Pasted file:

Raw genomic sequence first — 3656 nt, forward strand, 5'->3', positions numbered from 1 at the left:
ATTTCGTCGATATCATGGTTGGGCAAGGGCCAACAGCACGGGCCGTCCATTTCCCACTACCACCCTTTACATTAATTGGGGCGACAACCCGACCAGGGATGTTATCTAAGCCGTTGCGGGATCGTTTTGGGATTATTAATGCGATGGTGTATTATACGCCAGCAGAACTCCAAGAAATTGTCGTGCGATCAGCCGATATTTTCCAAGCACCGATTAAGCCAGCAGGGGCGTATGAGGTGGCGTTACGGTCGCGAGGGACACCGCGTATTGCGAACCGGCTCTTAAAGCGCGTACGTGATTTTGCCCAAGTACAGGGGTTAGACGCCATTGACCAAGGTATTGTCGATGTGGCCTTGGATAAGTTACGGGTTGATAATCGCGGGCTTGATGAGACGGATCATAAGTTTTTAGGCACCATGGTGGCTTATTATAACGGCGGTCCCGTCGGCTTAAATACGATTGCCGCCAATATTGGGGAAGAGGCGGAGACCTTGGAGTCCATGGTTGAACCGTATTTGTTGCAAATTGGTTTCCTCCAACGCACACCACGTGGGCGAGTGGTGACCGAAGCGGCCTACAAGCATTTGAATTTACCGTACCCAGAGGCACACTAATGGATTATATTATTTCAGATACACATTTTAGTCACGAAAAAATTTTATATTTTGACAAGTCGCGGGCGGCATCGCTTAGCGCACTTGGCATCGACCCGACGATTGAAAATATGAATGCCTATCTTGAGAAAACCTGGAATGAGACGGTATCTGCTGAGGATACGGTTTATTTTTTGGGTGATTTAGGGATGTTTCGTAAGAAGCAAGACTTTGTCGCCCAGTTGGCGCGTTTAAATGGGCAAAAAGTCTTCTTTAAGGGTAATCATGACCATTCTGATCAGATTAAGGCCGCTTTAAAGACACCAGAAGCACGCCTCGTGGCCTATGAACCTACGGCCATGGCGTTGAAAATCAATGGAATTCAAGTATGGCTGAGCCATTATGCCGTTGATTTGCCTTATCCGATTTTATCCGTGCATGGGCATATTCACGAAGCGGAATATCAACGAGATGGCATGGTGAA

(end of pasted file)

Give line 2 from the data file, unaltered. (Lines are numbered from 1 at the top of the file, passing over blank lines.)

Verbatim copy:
ATTTCGTCGATATCATGGTTGGGCAAGGGCCAACAGCACGGGCCGTCCATTTCCCACTACCACCCTTTACATTAATTGGGGCGACAACCCGACCAGGGATGTTATCTAAGCCGTTGCGGGATCGTTTTGGGATTATTAATGCGATGGTGTATTATACGCCAGCAGAACTCCAAGAAATTGTCGTGCGATCAGCCGATATTTTCCAAGCACCGATTAAGCCAGCAGGGGCGTATGAGGTGGCGTTACGGTCGCGAGGGACACCGCGTATTGCGAACCGGCTCTTAAAGCGCGTACGTGATTTTGCCCAAGTACAGGGGTTAGACGCCATTGACCAAGGTATTGTCGATGTGGCCTTGGATAAGTTACGGGTTGATAATCGCGGGCTTGATGAGACGGATCATAAGTTTTTAGGCACCATGGTGGCTTATTATAACGGCGGTCCCGTCGGCTTAAATACGATTGCCGCCAATATTGGGGAAGAGGCGGAGACCTTGGAGTCCATGGTTGAACCGTATTTGTTGCAAATTGGTTTCCTCCAACGCACACCACGTGGGCGAGTGGTGACCGAAGCGGCCTACAAGCATTTGAATTTACCGTACCCAGAGGCACACTAATGGATTATATTATTTCAGATACACATTTTAGTCACGAAAAAATTTTATATTTTGACAAGTCGCGGGCGGCATCGCTTAGCGCACTTGGCATCGACCCGACGATTGAAAATATGAATGCCTATCTTGAGAAAACCTGGAATGAGACGGTATCTGCTGAGGATACGGTTTATTTTTTGGGTGATTTAGGGATGTTTCGTAAGAAGCAAGACTTTGTCGCCCAGTTGGCGCGTTTAAATGGGCAAAAAGTCTTCTTTAAGGGTAATCATGACCATTCTGATCAGATTAAGGCCGCTTTAAAGACACCAGAAGCACGCCTCGTGGCCTATGAACCTACGGCCATGGCGTTGAAAATCAATGGAATTCAAGTATGGCTGAGCCATTATGCCGTTGATTTGCCTTATCCGATTTTATCCGTGCATGGGCATATTCACGAAGCGGAATATCAACGAGATGGCATGGTGAA